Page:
It strikes me that one of the distinguishing features of The Odicy is that its verbiage doesn’t sound like poetry; it sounds, instead, like some earthen language, wrought from an essential skepticism, but still curious—a kind of lament or a counter-spell against the dissipation of the natural world. Yet, it’s hard not to imagine Console’s concepts in lesser hands, as The Odicy’s themes are indeed biblical, pre-apocalyptic, and anti-corporate; these could be read as 21st century American poems for the Occupy set. What elevates this to the status of poetry is Console’s unusual line, as the book opens with the following sestet:

I returned, and saw that the garden
Had not moved from me but that some illness
Of the garden carried it away
From me regardless. I saw its Mountain
Run to dissolution, whose bright garment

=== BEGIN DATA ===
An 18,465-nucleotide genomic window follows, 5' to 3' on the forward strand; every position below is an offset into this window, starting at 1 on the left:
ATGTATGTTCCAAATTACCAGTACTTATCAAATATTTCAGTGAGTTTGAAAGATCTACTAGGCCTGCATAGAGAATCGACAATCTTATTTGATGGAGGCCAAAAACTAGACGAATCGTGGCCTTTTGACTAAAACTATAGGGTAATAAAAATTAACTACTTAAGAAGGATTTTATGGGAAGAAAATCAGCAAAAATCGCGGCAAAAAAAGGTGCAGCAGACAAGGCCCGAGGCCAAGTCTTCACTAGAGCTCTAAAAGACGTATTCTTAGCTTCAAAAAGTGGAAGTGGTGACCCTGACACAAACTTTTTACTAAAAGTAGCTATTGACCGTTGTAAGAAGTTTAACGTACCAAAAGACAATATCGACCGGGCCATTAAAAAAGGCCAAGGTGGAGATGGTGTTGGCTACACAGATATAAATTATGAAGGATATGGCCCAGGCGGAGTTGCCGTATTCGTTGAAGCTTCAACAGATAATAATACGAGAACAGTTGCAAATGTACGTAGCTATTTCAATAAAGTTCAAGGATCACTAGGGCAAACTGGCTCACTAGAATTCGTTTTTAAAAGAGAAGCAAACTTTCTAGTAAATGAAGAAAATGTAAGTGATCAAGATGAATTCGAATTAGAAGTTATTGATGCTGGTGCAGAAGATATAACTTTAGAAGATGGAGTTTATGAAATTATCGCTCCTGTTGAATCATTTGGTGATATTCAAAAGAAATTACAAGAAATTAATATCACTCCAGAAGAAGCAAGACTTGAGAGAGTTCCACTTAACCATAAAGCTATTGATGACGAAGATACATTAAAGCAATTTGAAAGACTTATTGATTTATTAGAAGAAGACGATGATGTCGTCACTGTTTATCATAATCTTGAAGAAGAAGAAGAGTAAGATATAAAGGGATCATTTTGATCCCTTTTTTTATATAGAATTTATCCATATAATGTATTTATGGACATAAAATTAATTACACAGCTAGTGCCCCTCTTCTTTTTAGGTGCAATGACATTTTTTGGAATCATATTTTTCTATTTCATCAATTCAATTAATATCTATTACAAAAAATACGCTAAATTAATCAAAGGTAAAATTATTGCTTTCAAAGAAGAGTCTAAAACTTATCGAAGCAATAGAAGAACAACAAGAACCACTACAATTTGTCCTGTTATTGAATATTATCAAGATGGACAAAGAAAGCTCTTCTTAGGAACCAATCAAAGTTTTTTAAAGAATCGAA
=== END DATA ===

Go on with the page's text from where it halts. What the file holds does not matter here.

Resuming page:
Flown from it in shame, whose hillsides lay

In its careful metaphors (the “illness / Of the garden” and the Mountain’s “bright garment”), these chiasmatic descriptions sound almost as if plucked from another era. The master of this trope was Dickinson, of course, whose natural metaphors (think of “A Bird came down the Walk—”) somehow transform the basest characteristics of what we recognize in order to foreground their otherness and see them oddly anew. What Console’s lines accomplish is to perform two things simultaneously: to lay the blame of environmental devastation at the door of the human—without, however, any banal screed. Instead, he does this by characterizing that “dissolution” of the gardens and mountains by humanizing the very nonhuman things that human beings have destroyed. The effect is uncanny, not unlike DeLillo’s smog-laden sunsets that inspire simultaneous fear and comfort.